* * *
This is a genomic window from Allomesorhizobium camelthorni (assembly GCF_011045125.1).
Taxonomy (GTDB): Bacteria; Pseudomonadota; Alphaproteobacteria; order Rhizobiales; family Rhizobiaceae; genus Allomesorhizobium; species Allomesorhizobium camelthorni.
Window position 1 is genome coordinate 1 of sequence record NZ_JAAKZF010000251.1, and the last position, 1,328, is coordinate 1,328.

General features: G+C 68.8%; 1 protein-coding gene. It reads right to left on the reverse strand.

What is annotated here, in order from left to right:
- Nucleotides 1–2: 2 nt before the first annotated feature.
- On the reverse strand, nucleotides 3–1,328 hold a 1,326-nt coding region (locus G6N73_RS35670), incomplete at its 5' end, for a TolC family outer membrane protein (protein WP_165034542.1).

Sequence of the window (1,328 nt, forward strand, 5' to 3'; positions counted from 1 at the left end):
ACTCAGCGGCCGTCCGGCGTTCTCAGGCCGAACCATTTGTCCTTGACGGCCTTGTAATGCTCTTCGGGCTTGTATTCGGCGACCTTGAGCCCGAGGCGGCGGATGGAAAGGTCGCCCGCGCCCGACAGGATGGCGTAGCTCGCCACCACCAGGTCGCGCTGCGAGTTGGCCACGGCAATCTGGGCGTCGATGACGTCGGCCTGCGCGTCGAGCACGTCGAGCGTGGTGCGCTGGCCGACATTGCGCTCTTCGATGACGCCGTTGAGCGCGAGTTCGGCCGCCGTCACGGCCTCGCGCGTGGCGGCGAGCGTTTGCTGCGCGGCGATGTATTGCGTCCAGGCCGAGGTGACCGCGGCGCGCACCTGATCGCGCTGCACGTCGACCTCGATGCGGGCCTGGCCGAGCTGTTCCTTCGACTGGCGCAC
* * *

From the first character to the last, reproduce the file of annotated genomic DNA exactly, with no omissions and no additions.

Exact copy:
This is a genomic window from Allomesorhizobium camelthorni (assembly GCF_011045125.1).
Taxonomy (GTDB): Bacteria; Pseudomonadota; Alphaproteobacteria; order Rhizobiales; family Rhizobiaceae; genus Allomesorhizobium; species Allomesorhizobium camelthorni.
Window position 1 is genome coordinate 1 of sequence record NZ_JAAKZF010000251.1, and the last position, 1,328, is coordinate 1,328.

General features: G+C 68.8%; 1 protein-coding gene. It reads right to left on the reverse strand.

What is annotated here, in order from left to right:
- Nucleotides 1–2: 2 nt before the first annotated feature.
- On the reverse strand, nucleotides 3–1,328 hold a 1,326-nt coding region (locus G6N73_RS35670), incomplete at its 5' end, for a TolC family outer membrane protein (protein WP_165034542.1).

Sequence of the window (1,328 nt, forward strand, 5' to 3'; positions counted from 1 at the left end):
ACTCAGCGGCCGTCCGGCGTTCTCAGGCCGAACCATTTGTCCTTGACGGCCTTGTAATGCTCTTCGGGCTTGTATTCGGCGACCTTGAGCCCGAGGCGGCGGATGGAAAGGTCGCCCGCGCCCGACAGGATGGCGTAGCTCGCCACCACCAGGTCGCGCTGCGAGTTGGCCACGGCAATCTGGGCGTCGATGACGTCGGCCTGCGCGTCGAGCACGTCGAGCGTGGTGCGCTGGCCGACATTGCGCTCTTCGATGACGCCGTTGAGCGCGAGTTCGGCCGCCGTCACGGCCTCGCGCGTGGCGGCGAGCGTTTGCTGCGCGGCGATGTATTGCGTCCAGGCCGAGGTGACCGCGGCGCGCACCTGATCGCGCTGCACGTCGACCTCGATGCGGGCCTGGCCGAGCTGTTCCTTCGACTGGCGCAC